TODAY’S READING: Psalms 25, 29, 33, 36, 39
In the Psalms, our missionary God has provided us with a great missionary hymnbook. Paul York points out that
most Christians who read the Psalms say they are about the troubles we face in life and how God helps us in them. While the Psalms do discuss how God helps us in our troubles, to miss the missio Dei [mission of God] in the Psalms is to read them blindly. In the Psalms we find the nations, the peoples, the ends of the earth, the nobles of the nations, the coastlands, the distant shores and more… More than 40 psalms deal with the topic of salvation for the nations.
Christopher Wright points out that Old Testament monotheism is directly connected to and centered on God’s sovereign rule over all peoples and all nations and that this theology is intrinsic to the Psalms. He broadly outlines Old Testament monotheism in these terms:
Ultimately, we pay the cost of putting ultimate trust in what can never deliver ultimate security. Ultimately, it seems, we never learn that false gods can never fail to fail. That is the only thing about a false god you can depend on. By contrast, after magnificent reflections on the sovereign power of the Lord and his word in redemption, creation, providence and history, the author of Psalm 33 warns us against investing our hope for salvation anywhere else.
India has over 2,000 unreached peoples. There is no hope for India outside of the Sovereign Lord and His uncompromising gospel. The pantheon of gods has failed. The litany of human cures has faltered. The thousand mission projects, programs, and businesses cannot save or redeem one soul. The billions of dollars in government spending, foreign aid, and social programs have not provided answers or eternal help. There is only one hope for salvation for the unreached of India: the God of the Bible and the faithful undiluted gospel message. And what is true for 59 million Brahmin Hindu is true for us: We have nowhere to go, nothing to trust, and no one to save other than Jehovah.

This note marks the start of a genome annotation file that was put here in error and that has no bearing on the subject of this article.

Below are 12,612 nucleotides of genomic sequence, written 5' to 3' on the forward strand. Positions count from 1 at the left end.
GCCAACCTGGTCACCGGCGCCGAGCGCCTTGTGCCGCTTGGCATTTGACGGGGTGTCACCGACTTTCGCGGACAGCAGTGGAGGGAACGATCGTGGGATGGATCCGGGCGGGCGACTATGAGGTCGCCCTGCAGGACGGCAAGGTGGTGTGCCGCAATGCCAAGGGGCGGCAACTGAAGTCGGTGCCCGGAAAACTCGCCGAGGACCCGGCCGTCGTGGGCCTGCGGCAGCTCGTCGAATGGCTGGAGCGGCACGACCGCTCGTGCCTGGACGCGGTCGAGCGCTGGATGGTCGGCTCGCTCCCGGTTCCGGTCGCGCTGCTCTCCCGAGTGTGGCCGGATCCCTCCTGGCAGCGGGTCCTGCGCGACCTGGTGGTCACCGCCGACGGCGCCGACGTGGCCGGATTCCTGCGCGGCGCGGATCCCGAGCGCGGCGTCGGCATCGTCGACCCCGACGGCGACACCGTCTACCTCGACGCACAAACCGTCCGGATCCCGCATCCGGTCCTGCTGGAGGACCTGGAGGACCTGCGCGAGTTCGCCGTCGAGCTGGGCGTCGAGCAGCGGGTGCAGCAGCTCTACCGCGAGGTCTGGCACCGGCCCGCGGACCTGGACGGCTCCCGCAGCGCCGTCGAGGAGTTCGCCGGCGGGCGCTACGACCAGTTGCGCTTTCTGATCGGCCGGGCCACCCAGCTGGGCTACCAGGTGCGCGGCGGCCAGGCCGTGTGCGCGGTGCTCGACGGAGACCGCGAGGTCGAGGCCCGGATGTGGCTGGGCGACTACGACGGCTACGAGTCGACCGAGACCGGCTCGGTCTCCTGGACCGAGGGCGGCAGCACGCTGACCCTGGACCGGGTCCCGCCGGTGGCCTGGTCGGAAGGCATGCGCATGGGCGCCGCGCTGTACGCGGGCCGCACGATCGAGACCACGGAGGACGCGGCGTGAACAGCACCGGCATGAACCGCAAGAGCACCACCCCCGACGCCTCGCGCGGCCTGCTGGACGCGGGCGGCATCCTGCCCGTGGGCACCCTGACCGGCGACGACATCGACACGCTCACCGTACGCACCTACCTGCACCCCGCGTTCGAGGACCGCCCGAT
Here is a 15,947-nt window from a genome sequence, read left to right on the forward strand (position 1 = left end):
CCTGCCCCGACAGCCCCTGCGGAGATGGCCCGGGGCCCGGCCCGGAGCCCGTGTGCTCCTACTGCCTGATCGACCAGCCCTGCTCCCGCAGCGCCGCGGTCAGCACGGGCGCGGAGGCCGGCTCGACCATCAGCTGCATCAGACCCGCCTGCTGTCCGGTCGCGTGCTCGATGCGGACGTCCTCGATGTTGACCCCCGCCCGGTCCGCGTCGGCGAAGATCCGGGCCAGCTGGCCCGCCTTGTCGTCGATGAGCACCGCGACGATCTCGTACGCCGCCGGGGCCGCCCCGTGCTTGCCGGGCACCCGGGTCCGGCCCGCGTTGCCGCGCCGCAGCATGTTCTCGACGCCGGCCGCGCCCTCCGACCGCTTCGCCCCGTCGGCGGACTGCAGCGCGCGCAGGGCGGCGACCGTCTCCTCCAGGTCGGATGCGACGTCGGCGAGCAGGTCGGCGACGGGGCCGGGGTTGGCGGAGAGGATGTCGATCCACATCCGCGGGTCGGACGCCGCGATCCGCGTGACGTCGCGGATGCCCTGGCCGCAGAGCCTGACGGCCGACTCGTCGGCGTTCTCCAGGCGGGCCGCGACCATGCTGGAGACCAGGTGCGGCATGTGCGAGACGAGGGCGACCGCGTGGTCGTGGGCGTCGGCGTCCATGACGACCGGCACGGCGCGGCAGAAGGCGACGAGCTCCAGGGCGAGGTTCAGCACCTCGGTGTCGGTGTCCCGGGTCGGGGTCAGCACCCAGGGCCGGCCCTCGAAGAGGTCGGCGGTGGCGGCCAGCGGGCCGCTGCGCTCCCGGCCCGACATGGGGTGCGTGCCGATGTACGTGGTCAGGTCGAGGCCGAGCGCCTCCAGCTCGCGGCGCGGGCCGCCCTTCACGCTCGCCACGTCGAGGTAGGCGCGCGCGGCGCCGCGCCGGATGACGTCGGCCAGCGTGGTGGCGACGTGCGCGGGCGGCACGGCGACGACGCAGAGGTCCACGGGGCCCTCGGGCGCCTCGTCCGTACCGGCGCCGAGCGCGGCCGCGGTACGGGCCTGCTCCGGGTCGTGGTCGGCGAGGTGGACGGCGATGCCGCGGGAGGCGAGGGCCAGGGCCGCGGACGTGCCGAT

Let us learn the lesson of the psalms—all “gods” cannot fail to fail. In mission, let us not make gods of our plans, projects, dollars, and programs. God, through Christ, is still the only true power of the gospel.
 Paul York. A Biblical Theology of Missions. Springfield, MO: Africa’s Hope, 2008. 77-78. York lists 2, 9, 18, 22, 33, 45–49, 57, 65, 67, 68, 72, 76, 77, 79, 82, 83, 86, 87, 94–100, 102, 103, 105, 108, 114, 117, 118, 126, 138, 139, 144–146, 150 as the psalms that specifically deal with God’s salvation plan for the nations.
 Christopher J. H. Wright. The Mission of God: Unlocking the Bible’s Grand Narrative. Downers Grove, IL: IVP Academic, 2006. 104.
 Ibid. 169.